Colonization and Wealth in Joseph Conrad's Heart of Darkness and Chinua Achebe's Things Fall Apart

1627 Words7 Pages
Colonization and Views on Wealth in Joseph Conrad's Heart of Darkness and Chinua Achebe's Things Fall Apart The novels Heart of Darkness by Joseph Conrad and Things Fall Apart by Chinua Achebe share a common theme; both deal with the colonization of Africa by settlers from Europe. When one examines the motives for this imperialist attitude in each book, one notices that in both books the motivation for colonization revolves around the gaining of wealth. However Conrad and Achebe define wealth differently. In Heart of Darkness the Europeans view wealth economically, such as the trading of ivory. In Things Fall Apart the idea of wealth is viewed by Europeans as belonging to and spreading the European culture and religion. Despite these…show more content…
You would think they were praying to it” (Conrad 39). Marlow’s words demonstrate the colonists’ love of ivory and shows that it has been elevated in importance almost to a position of a god. From this extreme want of the ivory, one can say that ivory is wealth in the minds of the settlers in Heart of Darkness. As stated above, the main reason for colonization of Africa is for the settlers to gain wealth. However, each type of society can define wealth in different ways. In Heart of Darkness wealth was ivory, but in the book Things Fall Apart one can see that the settlers define wealth as the degree to which their religion is accepted by the Africans. This is evident when Mr. Smith says, “He saw the world as a battlefield in which the children of light were locked in mortal conflict with the sons of darkness” (Achebe 184). From this statement one discovers that Mr. Smith sees his purpose in Africa is to convert the “sons of darkness” into “children of the light.” One can also see that Mr. Smith has adopted a Manichean allegorical view of the members of each of the religions. According to Mr. Smith “The children of the light” are the Christian members and the “sons of darkness” are the Africans who cling to their traditional religion. Using this term to describe the Christians puts a positive light on them, while it also points out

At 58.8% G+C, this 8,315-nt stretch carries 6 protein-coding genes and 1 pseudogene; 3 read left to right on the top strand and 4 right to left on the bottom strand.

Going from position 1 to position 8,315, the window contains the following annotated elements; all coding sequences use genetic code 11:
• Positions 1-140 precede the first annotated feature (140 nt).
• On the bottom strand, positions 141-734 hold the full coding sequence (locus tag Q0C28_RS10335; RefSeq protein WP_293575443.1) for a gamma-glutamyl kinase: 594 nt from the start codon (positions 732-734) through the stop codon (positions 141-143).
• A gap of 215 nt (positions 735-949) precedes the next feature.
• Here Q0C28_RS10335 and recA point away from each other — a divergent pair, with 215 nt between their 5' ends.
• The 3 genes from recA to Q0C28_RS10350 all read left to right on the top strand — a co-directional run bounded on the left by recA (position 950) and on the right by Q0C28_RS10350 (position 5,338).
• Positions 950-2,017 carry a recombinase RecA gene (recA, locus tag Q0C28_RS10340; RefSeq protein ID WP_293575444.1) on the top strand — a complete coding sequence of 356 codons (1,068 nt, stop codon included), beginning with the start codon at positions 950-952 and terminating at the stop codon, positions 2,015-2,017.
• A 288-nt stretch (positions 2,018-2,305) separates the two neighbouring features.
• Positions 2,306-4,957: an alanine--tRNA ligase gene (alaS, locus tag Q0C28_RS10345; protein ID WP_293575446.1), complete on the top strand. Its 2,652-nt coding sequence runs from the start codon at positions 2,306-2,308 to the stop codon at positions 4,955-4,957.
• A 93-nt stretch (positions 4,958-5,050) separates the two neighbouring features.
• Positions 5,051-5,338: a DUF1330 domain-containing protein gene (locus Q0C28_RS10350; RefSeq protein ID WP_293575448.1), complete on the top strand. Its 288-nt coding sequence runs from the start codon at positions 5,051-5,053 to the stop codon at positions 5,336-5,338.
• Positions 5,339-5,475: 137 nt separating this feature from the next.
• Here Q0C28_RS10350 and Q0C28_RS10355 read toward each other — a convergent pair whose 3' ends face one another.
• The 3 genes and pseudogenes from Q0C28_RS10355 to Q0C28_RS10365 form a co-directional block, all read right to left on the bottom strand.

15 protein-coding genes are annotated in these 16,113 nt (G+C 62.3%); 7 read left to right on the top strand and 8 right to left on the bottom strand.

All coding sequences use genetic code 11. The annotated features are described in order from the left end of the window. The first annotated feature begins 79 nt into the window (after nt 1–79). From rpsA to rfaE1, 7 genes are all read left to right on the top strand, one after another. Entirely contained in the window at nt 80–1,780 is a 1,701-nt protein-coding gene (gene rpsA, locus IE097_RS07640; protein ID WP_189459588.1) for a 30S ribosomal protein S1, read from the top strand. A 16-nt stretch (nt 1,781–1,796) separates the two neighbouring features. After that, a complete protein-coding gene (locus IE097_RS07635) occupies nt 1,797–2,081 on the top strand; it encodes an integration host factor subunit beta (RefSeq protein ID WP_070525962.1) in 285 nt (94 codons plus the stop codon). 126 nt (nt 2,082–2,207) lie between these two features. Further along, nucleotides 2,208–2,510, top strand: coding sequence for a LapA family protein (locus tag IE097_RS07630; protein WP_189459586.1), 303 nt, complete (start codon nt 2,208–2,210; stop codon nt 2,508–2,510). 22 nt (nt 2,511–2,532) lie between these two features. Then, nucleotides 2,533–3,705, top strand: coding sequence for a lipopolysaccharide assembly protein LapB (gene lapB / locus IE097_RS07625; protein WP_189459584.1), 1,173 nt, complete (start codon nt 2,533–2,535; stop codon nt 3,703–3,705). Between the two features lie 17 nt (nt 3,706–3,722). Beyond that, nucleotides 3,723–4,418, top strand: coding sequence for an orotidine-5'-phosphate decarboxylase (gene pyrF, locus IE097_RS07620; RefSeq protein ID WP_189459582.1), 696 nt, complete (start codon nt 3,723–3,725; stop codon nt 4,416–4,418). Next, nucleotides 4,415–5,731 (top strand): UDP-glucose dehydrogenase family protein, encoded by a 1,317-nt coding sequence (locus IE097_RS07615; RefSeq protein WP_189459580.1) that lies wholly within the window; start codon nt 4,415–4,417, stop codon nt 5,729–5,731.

Open Document